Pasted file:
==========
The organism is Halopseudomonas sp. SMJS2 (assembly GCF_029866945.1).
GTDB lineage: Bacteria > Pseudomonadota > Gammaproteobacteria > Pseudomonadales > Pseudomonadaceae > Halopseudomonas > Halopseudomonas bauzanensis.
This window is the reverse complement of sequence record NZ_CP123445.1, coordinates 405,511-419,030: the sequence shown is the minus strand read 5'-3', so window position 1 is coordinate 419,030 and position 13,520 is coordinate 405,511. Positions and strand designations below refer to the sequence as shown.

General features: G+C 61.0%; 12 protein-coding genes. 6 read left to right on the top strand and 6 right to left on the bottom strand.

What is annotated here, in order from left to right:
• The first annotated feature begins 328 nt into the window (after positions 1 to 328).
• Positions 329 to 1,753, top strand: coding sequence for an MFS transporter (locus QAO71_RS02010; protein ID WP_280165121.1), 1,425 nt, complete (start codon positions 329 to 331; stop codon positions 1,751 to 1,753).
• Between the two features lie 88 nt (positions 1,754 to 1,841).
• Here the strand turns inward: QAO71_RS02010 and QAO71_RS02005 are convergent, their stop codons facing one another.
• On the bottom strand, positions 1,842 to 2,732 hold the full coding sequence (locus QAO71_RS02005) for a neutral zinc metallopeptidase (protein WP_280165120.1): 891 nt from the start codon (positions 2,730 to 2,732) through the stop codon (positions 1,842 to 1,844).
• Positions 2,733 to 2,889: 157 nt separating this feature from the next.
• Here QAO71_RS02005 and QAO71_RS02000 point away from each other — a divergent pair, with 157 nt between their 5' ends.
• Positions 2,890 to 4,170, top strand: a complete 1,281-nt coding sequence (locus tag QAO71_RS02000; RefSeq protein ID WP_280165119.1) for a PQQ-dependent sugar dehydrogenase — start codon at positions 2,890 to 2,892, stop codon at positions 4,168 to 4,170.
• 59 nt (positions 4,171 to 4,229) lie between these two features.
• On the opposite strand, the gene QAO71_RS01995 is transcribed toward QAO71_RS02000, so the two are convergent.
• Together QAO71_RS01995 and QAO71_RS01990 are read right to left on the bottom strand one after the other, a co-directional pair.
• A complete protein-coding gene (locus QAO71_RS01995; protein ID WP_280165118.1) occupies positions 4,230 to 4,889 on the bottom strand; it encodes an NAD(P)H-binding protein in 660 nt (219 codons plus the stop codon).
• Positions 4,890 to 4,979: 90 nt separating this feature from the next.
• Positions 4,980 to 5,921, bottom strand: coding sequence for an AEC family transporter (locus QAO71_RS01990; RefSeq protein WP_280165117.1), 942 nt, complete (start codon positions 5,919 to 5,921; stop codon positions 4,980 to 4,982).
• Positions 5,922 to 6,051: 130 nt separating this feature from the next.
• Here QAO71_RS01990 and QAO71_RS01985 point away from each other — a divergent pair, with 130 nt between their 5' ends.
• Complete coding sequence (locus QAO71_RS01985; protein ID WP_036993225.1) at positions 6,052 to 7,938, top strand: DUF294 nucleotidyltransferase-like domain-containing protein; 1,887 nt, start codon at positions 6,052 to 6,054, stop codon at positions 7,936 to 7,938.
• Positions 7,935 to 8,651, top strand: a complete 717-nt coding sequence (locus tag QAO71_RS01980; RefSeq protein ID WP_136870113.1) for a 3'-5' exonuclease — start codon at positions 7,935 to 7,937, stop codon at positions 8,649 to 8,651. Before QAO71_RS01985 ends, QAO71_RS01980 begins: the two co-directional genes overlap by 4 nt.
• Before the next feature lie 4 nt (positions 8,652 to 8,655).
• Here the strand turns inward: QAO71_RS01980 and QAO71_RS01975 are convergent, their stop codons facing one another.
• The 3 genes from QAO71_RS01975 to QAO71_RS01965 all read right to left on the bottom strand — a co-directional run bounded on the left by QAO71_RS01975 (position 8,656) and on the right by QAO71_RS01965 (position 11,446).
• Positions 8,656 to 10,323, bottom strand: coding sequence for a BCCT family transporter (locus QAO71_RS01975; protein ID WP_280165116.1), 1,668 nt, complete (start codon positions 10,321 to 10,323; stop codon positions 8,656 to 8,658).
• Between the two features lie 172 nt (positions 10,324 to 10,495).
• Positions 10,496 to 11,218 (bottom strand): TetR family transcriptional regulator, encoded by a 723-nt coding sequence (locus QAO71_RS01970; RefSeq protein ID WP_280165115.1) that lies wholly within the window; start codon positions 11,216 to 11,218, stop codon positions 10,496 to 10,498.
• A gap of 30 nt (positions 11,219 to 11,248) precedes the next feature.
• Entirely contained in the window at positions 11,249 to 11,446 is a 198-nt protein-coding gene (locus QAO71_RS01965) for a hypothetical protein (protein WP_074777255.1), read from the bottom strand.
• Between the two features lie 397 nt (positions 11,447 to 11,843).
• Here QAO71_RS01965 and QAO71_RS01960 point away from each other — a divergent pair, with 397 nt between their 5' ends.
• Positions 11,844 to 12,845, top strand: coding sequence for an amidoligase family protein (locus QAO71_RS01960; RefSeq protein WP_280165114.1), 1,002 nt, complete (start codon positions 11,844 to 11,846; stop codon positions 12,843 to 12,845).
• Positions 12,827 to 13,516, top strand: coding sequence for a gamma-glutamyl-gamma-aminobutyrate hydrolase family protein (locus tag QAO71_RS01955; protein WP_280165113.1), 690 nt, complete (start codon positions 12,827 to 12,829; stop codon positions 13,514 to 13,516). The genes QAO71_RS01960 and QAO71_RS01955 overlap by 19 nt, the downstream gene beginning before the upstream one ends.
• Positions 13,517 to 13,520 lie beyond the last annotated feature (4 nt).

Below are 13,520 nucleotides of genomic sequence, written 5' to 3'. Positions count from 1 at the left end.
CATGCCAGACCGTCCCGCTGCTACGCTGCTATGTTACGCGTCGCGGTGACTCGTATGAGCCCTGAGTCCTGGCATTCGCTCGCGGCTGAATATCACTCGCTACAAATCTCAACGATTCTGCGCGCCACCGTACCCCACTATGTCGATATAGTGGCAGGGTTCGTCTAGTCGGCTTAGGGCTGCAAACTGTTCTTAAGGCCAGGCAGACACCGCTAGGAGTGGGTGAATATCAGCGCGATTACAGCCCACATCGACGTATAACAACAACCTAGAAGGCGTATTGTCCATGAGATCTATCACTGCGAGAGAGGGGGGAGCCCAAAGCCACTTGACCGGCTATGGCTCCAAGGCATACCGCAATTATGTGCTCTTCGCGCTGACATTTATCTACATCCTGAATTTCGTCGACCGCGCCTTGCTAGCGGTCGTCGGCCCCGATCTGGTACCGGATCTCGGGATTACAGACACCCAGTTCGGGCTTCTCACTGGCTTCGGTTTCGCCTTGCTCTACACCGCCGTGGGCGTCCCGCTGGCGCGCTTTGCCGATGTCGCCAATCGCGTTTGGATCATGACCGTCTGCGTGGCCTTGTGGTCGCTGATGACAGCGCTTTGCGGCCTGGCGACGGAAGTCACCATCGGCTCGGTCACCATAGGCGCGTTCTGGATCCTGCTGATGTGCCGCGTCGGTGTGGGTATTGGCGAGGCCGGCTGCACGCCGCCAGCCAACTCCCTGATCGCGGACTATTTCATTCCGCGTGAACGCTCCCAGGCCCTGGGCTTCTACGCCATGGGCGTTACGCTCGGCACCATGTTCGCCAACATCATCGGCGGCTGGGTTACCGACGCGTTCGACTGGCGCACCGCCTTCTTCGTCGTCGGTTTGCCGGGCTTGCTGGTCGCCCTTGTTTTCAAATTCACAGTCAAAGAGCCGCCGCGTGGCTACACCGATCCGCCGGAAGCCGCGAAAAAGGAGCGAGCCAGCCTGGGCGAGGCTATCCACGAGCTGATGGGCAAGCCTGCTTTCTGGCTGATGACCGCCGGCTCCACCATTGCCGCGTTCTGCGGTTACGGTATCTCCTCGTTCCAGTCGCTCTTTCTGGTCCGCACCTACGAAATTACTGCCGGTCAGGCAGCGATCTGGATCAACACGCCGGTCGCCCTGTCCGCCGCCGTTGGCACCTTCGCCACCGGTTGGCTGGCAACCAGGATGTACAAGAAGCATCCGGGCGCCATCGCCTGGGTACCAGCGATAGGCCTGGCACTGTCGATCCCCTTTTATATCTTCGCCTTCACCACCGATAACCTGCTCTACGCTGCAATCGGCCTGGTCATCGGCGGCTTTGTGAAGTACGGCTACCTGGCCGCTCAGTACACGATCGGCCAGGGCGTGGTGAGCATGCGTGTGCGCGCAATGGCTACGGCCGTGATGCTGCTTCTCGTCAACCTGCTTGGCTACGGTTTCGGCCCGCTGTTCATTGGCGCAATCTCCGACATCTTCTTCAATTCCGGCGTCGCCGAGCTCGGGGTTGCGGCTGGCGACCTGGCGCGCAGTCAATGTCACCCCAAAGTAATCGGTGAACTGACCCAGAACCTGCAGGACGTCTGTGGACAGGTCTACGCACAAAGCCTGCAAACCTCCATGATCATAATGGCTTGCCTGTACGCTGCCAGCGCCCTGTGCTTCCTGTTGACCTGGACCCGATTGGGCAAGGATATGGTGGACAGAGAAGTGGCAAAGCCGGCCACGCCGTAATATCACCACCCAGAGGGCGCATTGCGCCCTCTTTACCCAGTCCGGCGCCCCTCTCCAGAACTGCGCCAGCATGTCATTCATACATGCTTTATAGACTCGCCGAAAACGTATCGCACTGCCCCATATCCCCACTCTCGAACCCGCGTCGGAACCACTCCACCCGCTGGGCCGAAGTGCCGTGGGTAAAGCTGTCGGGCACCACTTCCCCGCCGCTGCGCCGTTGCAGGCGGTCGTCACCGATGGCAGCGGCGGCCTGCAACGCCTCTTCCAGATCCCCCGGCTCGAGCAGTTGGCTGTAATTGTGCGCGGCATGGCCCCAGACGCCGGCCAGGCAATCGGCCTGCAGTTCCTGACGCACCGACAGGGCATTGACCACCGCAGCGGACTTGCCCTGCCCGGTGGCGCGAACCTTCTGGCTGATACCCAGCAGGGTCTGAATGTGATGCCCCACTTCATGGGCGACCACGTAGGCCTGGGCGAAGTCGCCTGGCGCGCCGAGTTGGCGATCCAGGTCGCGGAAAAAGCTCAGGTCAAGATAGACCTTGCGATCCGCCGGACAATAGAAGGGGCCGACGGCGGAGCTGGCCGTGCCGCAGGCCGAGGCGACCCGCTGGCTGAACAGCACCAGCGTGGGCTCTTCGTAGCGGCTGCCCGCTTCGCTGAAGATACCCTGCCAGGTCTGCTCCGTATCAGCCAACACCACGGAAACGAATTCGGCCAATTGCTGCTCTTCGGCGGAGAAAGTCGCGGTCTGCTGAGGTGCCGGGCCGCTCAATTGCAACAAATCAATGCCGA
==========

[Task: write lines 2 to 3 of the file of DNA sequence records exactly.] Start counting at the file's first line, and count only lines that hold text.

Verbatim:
GTDB lineage: Bacteria > Pseudomonadota > Gammaproteobacteria > Pseudomonadales > Pseudomonadaceae > Halopseudomonas > Halopseudomonas bauzanensis.
This window is the reverse complement of sequence record NZ_CP123445.1, coordinates 405,511-419,030: the sequence shown is the minus strand read 5'-3', so window position 1 is coordinate 419,030 and position 13,520 is coordinate 405,511. Positions and strand designations below refer to the sequence as shown.